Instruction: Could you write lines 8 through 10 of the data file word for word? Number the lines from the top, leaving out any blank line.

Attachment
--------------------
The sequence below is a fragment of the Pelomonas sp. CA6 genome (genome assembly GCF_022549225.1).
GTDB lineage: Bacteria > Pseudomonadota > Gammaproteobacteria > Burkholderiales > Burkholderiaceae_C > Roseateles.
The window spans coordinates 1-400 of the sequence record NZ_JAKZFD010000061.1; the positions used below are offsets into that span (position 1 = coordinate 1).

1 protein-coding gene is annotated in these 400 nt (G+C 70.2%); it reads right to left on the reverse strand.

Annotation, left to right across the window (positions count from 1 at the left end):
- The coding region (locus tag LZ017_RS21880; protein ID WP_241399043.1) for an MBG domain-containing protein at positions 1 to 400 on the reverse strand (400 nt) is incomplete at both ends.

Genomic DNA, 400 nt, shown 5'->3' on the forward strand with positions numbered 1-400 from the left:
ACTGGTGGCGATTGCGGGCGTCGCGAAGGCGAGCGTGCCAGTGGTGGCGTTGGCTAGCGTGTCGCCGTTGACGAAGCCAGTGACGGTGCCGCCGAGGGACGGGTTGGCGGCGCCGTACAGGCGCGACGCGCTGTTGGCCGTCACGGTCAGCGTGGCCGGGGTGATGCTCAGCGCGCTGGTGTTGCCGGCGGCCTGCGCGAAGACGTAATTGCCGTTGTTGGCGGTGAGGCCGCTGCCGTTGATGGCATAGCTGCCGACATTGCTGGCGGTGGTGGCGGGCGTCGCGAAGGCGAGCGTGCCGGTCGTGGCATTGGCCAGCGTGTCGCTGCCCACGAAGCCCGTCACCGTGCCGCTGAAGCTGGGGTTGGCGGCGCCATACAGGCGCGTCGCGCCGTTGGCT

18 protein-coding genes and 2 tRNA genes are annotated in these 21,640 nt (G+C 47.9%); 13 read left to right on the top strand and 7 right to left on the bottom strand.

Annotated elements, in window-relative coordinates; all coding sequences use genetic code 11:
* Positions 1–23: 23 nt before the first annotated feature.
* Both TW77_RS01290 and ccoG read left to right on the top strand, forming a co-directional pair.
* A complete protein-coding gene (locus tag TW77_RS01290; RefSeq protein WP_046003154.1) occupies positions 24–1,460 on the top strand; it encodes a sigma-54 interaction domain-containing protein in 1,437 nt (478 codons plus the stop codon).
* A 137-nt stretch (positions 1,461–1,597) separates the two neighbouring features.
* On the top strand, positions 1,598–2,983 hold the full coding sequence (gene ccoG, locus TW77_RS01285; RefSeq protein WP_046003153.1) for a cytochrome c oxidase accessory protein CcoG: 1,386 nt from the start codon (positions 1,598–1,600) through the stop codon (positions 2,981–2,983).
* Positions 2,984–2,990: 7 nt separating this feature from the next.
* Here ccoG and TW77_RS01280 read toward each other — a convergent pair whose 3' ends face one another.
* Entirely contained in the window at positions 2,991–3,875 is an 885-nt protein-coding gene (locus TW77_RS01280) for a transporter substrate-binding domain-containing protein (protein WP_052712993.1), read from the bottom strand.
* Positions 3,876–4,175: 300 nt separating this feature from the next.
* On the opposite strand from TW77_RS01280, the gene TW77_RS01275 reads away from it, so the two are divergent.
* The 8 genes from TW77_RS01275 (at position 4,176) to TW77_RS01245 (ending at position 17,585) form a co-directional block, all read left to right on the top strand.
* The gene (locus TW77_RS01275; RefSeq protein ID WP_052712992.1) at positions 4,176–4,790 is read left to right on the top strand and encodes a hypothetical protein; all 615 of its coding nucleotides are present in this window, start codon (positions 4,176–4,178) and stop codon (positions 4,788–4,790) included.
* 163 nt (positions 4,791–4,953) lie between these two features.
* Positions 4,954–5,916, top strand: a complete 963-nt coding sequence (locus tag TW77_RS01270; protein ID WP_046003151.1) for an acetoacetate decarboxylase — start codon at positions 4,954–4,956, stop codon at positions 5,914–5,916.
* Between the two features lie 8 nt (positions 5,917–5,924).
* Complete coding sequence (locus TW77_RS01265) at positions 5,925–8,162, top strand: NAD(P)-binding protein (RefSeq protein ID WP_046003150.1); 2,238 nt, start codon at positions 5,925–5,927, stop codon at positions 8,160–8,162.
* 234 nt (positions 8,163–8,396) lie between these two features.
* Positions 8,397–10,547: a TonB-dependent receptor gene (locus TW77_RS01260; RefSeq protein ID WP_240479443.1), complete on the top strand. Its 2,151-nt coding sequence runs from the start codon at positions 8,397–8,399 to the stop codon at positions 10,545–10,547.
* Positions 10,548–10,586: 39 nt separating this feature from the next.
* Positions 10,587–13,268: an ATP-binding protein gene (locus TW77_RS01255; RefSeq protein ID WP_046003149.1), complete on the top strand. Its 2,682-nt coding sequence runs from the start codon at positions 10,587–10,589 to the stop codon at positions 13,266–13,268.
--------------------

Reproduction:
ACTGGTGGCGATTGCGGGCGTCGCGAAGGCGAGCGTGCCAGTGGTGGCGTTGGCTAGCGTGTCGCCGTTGACGAAGCCAGTGACGGTGCCGCCGAGGGACGGGTTGGCGGCGCCGTACAGGCGCGACGCGCTGTTGGCCGTCACGGTCAGCGTGGCCGGGGTGATGCTCAGCGCGCTGGTGTTGCCGGCGGCCTGCGCGAAGACGTAATTGCCGTTGTTGGCGGTGAGGCCGCTGCCGTTGATGGCATAGCTGCCGACATTGCTGGCGGTGGTGGCGGGCGTCGCGAAGGCGAGCGTGCCGGTCGTGGCATTGGCCAGCGTGTCGCTGCCCACGAAGCCCGTCACCGTGCCGCTGAAGCTGGGGTTGGCGGCGCCATACAGGCGCGTCGCGCCGTTGGCT

18 protein-coding genes and 2 tRNA genes are annotated in these 21,640 nt (G+C 47.9%); 13 read left to right on the top strand and 7 right to left on the bottom strand.

Annotated elements, in window-relative coordinates; all coding sequences use genetic code 11: